A year ago this morning, I interviewed parents who were on strike and picketing outside of Lazear Elementary, a school located right off the 29th Avenue/Fruitvale exit of Interstate 880. They said they were fed up with some teachers — one, especially — and with their principal’s response to their concerns.
I returned to Lazear this month to see how it was faring under new leadership. I visited twice, and must have talked to half the teaching staff about their experiences. I was struck by the power of morale (low and high) and trust in this school’s story.
None of the elementary school teachers who received pink slips last March will lose their jobs (except for those who don’t have the required credential to teach English learners), Deputy Superintendent Maria Santos announced at the beginning of tonight’s Oakland school board meeting.
At least 17 of the 25 music teachers who received pink slips will keep their jobs as well.
“We’re really excited about this and delighted today to present that information to you,” Santos said. (Superintendent Tony Smith is in Washington, D.C.)
Santos said further analysis is required before a similar announcement can be made about other positions, such as middle and high school teachers or counselors. The Oakland school district warned 657 teachers that they were at risk of losing their jobs. That number included 25 music teachers and 267 elementary school teachers.
Recently, because of a proud (and persistent) mother, the Oakland school district discovered that 23 African-American boys in grades 2 to 5 had perfect scores on their reading or math tests last spring. Read all about it here.
I recently visited Sobrante Park Elementary School, and when I stopped by Michelle Ramos-Stokes’ second-grade classroom, I observed a class ritual — a language arts drill led by 8-year-old Shelly Currington. She seemed quite at ease in front of the class.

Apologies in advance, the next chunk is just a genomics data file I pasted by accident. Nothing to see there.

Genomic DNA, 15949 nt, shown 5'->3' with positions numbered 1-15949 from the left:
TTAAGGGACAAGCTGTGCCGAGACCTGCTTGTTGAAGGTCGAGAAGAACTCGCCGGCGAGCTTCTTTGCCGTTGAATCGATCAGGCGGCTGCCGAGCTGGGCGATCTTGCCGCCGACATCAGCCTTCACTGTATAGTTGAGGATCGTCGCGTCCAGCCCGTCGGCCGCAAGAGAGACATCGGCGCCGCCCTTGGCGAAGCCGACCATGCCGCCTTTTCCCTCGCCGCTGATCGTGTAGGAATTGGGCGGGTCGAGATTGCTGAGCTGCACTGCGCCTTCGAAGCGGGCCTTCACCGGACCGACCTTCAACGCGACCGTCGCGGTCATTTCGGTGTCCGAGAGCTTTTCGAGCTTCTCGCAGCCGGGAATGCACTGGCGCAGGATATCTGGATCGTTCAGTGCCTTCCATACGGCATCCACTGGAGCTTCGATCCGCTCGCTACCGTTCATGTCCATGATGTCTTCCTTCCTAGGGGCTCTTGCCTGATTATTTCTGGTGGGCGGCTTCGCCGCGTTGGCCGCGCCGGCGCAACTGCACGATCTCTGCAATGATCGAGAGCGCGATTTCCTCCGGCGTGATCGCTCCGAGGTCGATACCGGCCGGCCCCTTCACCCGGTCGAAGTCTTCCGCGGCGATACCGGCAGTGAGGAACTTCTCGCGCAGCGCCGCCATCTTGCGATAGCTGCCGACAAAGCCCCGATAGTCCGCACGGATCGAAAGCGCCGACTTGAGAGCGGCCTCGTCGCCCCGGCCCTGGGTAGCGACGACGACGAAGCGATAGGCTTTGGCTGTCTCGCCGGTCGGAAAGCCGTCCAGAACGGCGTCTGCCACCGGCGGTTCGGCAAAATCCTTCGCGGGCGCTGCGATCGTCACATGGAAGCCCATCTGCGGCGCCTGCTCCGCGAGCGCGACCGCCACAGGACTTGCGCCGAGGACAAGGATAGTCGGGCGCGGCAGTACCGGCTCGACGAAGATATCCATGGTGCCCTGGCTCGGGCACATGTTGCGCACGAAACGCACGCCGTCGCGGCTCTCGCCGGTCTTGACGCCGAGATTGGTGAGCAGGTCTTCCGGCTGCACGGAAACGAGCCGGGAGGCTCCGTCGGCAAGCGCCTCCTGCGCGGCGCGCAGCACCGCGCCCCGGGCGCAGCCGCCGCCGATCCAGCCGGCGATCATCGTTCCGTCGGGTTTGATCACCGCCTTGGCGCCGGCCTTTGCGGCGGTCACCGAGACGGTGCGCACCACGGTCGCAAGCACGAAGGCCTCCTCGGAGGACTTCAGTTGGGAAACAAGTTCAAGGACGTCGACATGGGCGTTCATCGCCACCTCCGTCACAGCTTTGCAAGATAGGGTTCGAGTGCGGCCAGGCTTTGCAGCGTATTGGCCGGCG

I caught some of the lesson on my trusty Flip camera. Enjoy.
The Oakland school district has ranked its schools based on how deeply they were hit by the 657 potential layoff notices sent to its teaching staff.
This spreadsheet, created by OUSD, also includes the turnover at each school between 2007 and 2010, the API gains during that period, the percentage of students who are African-American or Latino, and the percentage of students who qualify for free or reduced price meals.
The top five are (or were) small schools that opened between 2003 and 2007, many of them with new teaching staffs: Continue Reading →
Parents at Manzanita Community School and Manzanita SEED organized an event today to celebrate their community, call for peace and welcome the area’s community police officers. Here are some clips of the neighborhood walk, which began on East 27th Street and 26th Avenue in East Oakland. (Note: In the confusion of the moment, I neglected to get the name of the teacher and guitar player who provides the soundtrack! Anyone?)
Uncertain state funding levels and the Oakland school district’s decision to issue layoff warnings to more than one-fifth of its teaching staff has created high levels of stress throughout the district. Hit especially hard were schools that have few teachers who have been in the district for more than four or five years. New teachers are — with some exceptions — the first to go.
At Futures Elementary, which opened in 2007 on East Oakland’s Lockwood campus, every teacher could be replaced next year, according to the principal. I visited Futures yesterday morning. Here’s what I saw and heard:
Shoshana Winkelstein is a fifth-grade teacher at Garfield Elementary School in East Oakland’s San Antonio neighborhood. She tells us about the remarkable achievement of one of her students, Yogeeta Gurung, a refugee who has been in the United States for nine months. — Katy
Talented students, proud parents and teachers all crowded into the auditorium of Tilden School this month for the Oakland school district’s annual spelling bee. As I arrived, students were registering, getting their contestant numbers and lining up beside the stage. When the students stood quietly, waiting to climb the stairs to the stage and introduce themselves, I imagined they were both nervous and excited.
My student, Yogeeta Gurung, a native of Nepal, has only been in the United States for nine months. Continue Reading →